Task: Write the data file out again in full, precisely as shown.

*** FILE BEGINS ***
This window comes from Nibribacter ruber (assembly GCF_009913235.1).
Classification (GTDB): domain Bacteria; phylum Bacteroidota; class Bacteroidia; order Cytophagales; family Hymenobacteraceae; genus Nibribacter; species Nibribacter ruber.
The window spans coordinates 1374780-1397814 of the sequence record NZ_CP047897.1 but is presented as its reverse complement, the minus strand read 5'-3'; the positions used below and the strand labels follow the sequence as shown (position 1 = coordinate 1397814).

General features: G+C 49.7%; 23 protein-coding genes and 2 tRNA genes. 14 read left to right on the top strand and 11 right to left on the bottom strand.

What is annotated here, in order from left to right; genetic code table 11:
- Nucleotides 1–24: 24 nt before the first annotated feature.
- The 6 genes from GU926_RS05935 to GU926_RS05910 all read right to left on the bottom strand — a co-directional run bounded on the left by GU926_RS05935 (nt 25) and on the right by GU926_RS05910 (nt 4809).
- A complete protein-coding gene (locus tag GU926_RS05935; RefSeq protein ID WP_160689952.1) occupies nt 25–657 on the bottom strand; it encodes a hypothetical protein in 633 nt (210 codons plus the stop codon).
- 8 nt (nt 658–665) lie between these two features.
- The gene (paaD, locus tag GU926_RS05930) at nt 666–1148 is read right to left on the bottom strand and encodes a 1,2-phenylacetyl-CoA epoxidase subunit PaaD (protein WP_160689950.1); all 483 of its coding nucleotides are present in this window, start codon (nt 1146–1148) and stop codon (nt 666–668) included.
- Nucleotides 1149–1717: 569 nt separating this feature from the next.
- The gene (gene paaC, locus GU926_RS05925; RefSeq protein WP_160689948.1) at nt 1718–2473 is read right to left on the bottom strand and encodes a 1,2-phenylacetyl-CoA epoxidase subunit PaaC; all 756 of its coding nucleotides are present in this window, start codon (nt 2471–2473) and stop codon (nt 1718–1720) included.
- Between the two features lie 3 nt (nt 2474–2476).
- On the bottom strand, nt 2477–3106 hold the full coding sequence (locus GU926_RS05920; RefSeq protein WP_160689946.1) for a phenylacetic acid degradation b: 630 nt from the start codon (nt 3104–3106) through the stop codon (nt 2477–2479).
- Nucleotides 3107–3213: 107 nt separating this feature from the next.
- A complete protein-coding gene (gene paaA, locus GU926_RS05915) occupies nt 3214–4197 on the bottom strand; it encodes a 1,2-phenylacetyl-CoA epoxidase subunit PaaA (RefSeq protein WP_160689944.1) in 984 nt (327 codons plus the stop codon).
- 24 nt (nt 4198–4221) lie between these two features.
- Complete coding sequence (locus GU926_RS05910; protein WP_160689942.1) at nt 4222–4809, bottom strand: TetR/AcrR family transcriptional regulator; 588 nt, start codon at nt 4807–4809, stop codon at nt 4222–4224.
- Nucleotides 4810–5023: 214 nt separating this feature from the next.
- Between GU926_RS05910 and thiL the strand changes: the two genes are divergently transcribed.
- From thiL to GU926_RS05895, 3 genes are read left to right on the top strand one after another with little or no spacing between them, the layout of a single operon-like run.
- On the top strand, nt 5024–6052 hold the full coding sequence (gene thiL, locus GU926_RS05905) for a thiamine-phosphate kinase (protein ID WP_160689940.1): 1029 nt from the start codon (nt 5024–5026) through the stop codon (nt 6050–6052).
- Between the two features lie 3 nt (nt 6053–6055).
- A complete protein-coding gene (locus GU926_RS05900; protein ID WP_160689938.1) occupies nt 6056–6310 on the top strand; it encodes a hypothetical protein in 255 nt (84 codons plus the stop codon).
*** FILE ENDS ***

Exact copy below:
This window comes from Nibribacter ruber (assembly GCF_009913235.1).
Classification (GTDB): domain Bacteria; phylum Bacteroidota; class Bacteroidia; order Cytophagales; family Hymenobacteraceae; genus Nibribacter; species Nibribacter ruber.
The window spans coordinates 1374780-1397814 of the sequence record NZ_CP047897.1 but is presented as its reverse complement, the minus strand read 5'-3'; the positions used below and the strand labels follow the sequence as shown (position 1 = coordinate 1397814).

General features: G+C 49.7%; 23 protein-coding genes and 2 tRNA genes. 14 read left to right on the top strand and 11 right to left on the bottom strand.

What is annotated here, in order from left to right; genetic code table 11:
- Nucleotides 1–24: 24 nt before the first annotated feature.
- The 6 genes from GU926_RS05935 to GU926_RS05910 all read right to left on the bottom strand — a co-directional run bounded on the left by GU926_RS05935 (nt 25) and on the right by GU926_RS05910 (nt 4809).
- A complete protein-coding gene (locus tag GU926_RS05935; RefSeq protein ID WP_160689952.1) occupies nt 25–657 on the bottom strand; it encodes a hypothetical protein in 633 nt (210 codons plus the stop codon).
- 8 nt (nt 658–665) lie between these two features.
- The gene (paaD, locus tag GU926_RS05930) at nt 666–1148 is read right to left on the bottom strand and encodes a 1,2-phenylacetyl-CoA epoxidase subunit PaaD (protein WP_160689950.1); all 483 of its coding nucleotides are present in this window, start codon (nt 1146–1148) and stop codon (nt 666–668) included.
- Nucleotides 1149–1717: 569 nt separating this feature from the next.
- The gene (gene paaC, locus GU926_RS05925; RefSeq protein WP_160689948.1) at nt 1718–2473 is read right to left on the bottom strand and encodes a 1,2-phenylacetyl-CoA epoxidase subunit PaaC; all 756 of its coding nucleotides are present in this window, start codon (nt 2471–2473) and stop codon (nt 1718–1720) included.
- Between the two features lie 3 nt (nt 2474–2476).
- On the bottom strand, nt 2477–3106 hold the full coding sequence (locus GU926_RS05920; RefSeq protein WP_160689946.1) for a phenylacetic acid degradation b: 630 nt from the start codon (nt 3104–3106) through the stop codon (nt 2477–2479).
- Nucleotides 3107–3213: 107 nt separating this feature from the next.
- A complete protein-coding gene (gene paaA, locus GU926_RS05915) occupies nt 3214–4197 on the bottom strand; it encodes a 1,2-phenylacetyl-CoA epoxidase subunit PaaA (RefSeq protein WP_160689944.1) in 984 nt (327 codons plus the stop codon).
- 24 nt (nt 4198–4221) lie between these two features.
- Complete coding sequence (locus GU926_RS05910; protein WP_160689942.1) at nt 4222–4809, bottom strand: TetR/AcrR family transcriptional regulator; 588 nt, start codon at nt 4807–4809, stop codon at nt 4222–4224.
- Nucleotides 4810–5023: 214 nt separating this feature from the next.
- Between GU926_RS05910 and thiL the strand changes: the two genes are divergently transcribed.
- From thiL to GU926_RS05895, 3 genes are read left to right on the top strand one after another with little or no spacing between them, the layout of a single operon-like run.
- On the top strand, nt 5024–6052 hold the full coding sequence (gene thiL, locus GU926_RS05905) for a thiamine-phosphate kinase (protein ID WP_160689940.1): 1029 nt from the start codon (nt 5024–5026) through the stop codon (nt 6050–6052).
- Between the two features lie 3 nt (nt 6053–6055).
- A complete protein-coding gene (locus GU926_RS05900; protein ID WP_160689938.1) occupies nt 6056–6310 on the top strand; it encodes a hypothetical protein in 255 nt (84 codons plus the stop codon).